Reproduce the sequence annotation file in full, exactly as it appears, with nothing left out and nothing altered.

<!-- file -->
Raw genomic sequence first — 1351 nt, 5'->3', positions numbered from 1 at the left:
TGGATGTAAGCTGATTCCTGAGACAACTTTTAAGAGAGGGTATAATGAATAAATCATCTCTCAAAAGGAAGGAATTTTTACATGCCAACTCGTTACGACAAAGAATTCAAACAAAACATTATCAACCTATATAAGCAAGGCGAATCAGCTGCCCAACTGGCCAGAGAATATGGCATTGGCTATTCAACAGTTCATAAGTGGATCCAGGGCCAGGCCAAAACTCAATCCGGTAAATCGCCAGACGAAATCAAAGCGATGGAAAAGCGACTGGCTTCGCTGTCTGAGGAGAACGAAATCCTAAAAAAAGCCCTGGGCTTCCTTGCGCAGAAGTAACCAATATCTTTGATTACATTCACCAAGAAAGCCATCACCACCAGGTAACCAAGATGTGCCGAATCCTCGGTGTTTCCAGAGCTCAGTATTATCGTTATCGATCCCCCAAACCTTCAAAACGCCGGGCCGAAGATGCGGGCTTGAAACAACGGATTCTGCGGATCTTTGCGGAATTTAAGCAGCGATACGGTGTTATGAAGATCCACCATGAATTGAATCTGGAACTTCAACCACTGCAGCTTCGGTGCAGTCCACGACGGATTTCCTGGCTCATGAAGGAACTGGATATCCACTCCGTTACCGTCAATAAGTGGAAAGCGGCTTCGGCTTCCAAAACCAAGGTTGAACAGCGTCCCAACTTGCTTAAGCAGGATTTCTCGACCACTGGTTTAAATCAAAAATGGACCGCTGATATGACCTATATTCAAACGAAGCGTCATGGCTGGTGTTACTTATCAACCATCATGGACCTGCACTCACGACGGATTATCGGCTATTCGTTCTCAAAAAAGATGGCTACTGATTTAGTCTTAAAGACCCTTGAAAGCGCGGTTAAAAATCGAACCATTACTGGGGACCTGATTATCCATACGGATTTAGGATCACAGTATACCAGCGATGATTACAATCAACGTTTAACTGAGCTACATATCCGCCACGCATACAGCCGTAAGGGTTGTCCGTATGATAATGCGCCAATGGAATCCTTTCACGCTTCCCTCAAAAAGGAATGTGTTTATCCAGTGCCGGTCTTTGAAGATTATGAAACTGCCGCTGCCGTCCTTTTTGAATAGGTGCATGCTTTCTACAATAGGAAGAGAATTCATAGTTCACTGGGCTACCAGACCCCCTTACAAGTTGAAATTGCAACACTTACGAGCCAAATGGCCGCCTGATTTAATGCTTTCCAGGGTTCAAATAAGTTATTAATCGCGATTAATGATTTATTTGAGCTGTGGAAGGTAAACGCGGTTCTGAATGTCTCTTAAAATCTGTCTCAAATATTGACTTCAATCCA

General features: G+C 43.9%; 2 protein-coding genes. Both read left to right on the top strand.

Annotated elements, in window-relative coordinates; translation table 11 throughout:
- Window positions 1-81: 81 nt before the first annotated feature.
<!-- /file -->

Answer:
Raw genomic sequence first — 1351 nt, 5'->3', positions numbered from 1 at the left:
TGGATGTAAGCTGATTCCTGAGACAACTTTTAAGAGAGGGTATAATGAATAAATCATCTCTCAAAAGGAAGGAATTTTTACATGCCAACTCGTTACGACAAAGAATTCAAACAAAACATTATCAACCTATATAAGCAAGGCGAATCAGCTGCCCAACTGGCCAGAGAATATGGCATTGGCTATTCAACAGTTCATAAGTGGATCCAGGGCCAGGCCAAAACTCAATCCGGTAAATCGCCAGACGAAATCAAAGCGATGGAAAAGCGACTGGCTTCGCTGTCTGAGGAGAACGAAATCCTAAAAAAAGCCCTGGGCTTCCTTGCGCAGAAGTAACCAATATCTTTGATTACATTCACCAAGAAAGCCATCACCACCAGGTAACCAAGATGTGCCGAATCCTCGGTGTTTCCAGAGCTCAGTATTATCGTTATCGATCCCCCAAACCTTCAAAACGCCGGGCCGAAGATGCGGGCTTGAAACAACGGATTCTGCGGATCTTTGCGGAATTTAAGCAGCGATACGGTGTTATGAAGATCCACCATGAATTGAATCTGGAACTTCAACCACTGCAGCTTCGGTGCAGTCCACGACGGATTTCCTGGCTCATGAAGGAACTGGATATCCACTCCGTTACCGTCAATAAGTGGAAAGCGGCTTCGGCTTCCAAAACCAAGGTTGAACAGCGTCCCAACTTGCTTAAGCAGGATTTCTCGACCACTGGTTTAAATCAAAAATGGACCGCTGATATGACCTATATTCAAACGAAGCGTCATGGCTGGTGTTACTTATCAACCATCATGGACCTGCACTCACGACGGATTATCGGCTATTCGTTCTCAAAAAAGATGGCTACTGATTTAGTCTTAAAGACCCTTGAAAGCGCGGTTAAAAATCGAACCATTACTGGGGACCTGATTATCCATACGGATTTAGGATCACAGTATACCAGCGATGATTACAATCAACGTTTAACTGAGCTACATATCCGCCACGCATACAGCCGTAAGGGTTGTCCGTATGATAATGCGCCAATGGAATCCTTTCACGCTTCCCTCAAAAAGGAATGTGTTTATCCAGTGCCGGTCTTTGAAGATTATGAAACTGCCGCTGCCGTCCTTTTTGAATAGGTGCATGCTTTCTACAATAGGAAGAGAATTCATAGTTCACTGGGCTACCAGACCCCCTTACAAGTTGAAATTGCAACACTTACGAGCCAAATGGCCGCCTGATTTAATGCTTTCCAGGGTTCAAATAAGTTATTAATCGCGATTAATGATTTATTTGAGCTGTGGAAGGTAAACGCGGTTCTGAATGTCTCTTAAAATCTGTCTCAAATATTGACTTCAATCCA

General features: G+C 43.9%; 2 protein-coding genes. Both read left to right on the top strand.

Annotated elements, in window-relative coordinates; translation table 11 throughout:
- Window positions 1-81: 81 nt before the first annotated feature.